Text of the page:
Steak au Poivre

Steak au Poivre – 4 Servings


  • 4 of your favorite steaks. I like a good New York
  • 2 Tablespoons of peppercorns (crushed*)
  • 1 Tablespoon of unsalted butter
  • teaspoon of olive oil
  • ⅓ cup of Cognac** plus 1 Tablspoon
  • 1 cup of heavy cream

*I use a mortar & pestle, but a hard surface and the
bottom of a pan work great. You want the cracked
corns, of course. Do not use a pepper grinder, it will
be too fine.
**Dad always had cognac on hand; I do not. I use
100-proof bourbon. Why? Because of America!

  • Remove steaks from the refrigerator an hour
    before cooking. Sprinkle all sides of the steak
    with sea salt or coarsely ground Kosher salt, and
    be generous. Then press the peppercorns into
    all sides of the steak.
  • How to cook a steak: Heat an iron skillet on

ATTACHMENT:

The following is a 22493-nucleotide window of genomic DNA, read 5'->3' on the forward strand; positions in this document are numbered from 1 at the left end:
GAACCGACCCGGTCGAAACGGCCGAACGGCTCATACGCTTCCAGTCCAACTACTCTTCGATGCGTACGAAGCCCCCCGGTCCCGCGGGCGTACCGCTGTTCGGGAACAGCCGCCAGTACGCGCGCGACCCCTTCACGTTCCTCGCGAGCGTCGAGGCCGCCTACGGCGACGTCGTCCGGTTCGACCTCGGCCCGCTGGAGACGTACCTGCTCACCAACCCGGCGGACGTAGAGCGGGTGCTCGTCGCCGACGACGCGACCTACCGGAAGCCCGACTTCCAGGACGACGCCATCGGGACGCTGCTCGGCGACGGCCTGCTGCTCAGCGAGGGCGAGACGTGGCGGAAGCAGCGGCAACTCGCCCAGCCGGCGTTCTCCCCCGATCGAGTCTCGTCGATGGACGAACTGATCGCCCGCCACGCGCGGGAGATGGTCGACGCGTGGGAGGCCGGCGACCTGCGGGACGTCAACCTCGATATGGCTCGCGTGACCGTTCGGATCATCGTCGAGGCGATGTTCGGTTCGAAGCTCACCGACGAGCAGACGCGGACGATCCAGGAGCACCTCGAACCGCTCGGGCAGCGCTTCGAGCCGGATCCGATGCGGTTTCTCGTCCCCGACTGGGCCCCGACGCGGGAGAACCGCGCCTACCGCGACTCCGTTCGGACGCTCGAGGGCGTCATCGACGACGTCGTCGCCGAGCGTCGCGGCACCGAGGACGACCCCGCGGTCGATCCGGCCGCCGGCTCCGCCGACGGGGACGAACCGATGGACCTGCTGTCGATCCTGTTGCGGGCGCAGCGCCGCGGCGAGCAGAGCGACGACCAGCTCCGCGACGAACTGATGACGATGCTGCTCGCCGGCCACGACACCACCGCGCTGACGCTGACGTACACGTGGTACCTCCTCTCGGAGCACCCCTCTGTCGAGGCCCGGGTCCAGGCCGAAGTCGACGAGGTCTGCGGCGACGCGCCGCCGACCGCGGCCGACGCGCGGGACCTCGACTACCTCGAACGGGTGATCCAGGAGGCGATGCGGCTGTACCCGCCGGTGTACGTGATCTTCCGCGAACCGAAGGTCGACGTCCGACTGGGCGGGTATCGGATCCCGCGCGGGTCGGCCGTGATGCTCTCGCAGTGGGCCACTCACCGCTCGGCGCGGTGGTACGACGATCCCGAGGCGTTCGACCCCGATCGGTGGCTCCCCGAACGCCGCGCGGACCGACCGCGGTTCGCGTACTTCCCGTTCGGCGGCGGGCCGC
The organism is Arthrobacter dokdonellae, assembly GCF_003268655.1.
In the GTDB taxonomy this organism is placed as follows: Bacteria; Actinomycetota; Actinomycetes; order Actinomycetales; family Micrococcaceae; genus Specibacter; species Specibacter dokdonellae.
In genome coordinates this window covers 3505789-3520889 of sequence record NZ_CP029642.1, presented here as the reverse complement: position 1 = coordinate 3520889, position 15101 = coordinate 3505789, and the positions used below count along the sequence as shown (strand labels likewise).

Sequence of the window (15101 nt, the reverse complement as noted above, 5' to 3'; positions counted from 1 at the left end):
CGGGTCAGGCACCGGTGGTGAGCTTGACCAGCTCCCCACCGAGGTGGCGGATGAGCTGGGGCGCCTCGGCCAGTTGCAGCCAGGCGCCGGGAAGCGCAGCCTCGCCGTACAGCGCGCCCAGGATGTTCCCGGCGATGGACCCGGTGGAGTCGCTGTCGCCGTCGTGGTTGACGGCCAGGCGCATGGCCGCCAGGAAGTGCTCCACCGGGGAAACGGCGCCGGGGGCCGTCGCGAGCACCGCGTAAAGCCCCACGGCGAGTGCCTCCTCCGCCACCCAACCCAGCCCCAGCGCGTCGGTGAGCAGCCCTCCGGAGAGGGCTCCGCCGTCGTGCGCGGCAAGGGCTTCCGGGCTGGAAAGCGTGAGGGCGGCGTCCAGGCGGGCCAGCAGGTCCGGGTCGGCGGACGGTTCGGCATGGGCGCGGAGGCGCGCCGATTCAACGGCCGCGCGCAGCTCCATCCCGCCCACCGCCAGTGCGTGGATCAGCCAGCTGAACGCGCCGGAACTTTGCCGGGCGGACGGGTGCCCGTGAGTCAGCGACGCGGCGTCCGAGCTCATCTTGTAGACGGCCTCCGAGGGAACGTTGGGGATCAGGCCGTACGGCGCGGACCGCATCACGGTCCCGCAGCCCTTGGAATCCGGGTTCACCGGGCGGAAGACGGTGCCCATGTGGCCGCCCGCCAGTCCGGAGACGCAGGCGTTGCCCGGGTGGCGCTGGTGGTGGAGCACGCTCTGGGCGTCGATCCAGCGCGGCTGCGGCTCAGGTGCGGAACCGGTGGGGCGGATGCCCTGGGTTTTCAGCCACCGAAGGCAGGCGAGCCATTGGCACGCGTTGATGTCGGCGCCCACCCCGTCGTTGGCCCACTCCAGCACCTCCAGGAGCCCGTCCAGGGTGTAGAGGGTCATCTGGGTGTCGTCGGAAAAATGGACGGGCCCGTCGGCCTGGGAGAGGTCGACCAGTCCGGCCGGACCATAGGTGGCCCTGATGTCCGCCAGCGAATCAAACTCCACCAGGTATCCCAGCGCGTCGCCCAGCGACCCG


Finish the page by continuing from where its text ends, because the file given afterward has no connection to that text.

high and add a touch of olive oil. Start with the
    fat edge of the steak, then sear the remaining
    edges. Doing the fat side first gives the olive oil
    a helping hand. Move to the flat sides one and
    then the other.
  • If you want a perfect steak and don’t have 100
    hours of experience cooking them, use a good
    thermometer. Rare, 120-130 degrees, medium
    rare, 131-140, medium, 141-150, medium well to
    well, forget what I said about a great steak. It
    won’t be great after 150.
  • Remove steak from pan and pour off any excess
    fat but DO NOT wipe out or clean pan. This is
    what the French call fond, the good stuff. It is
    essential for your sauce.
  • Pour in your ⅓ cup of Cognac or whiskey off
    the heat, and carefully ignite with a stick lighter.
    Return the pan to medium heat and add the
    cream. Bring to a boil and whisk until thickened.
    The sauce should coat the back of a spoon. Run
    your finger across the back of a spoon to make
    a line. It is ready if the line stays and doesn’t run
    back together. The French call that consistency
  • Add steaks back to the pan and spoon sauce
    over the steak and serve. I use a hot pad and
    go straight to the table with the iron skillet.
    This keeps the steaks hot. I move to a cutting
    board and slice steaks one at a time as needed,
    spooning more sauce as I go.
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Clyde Van Arsdall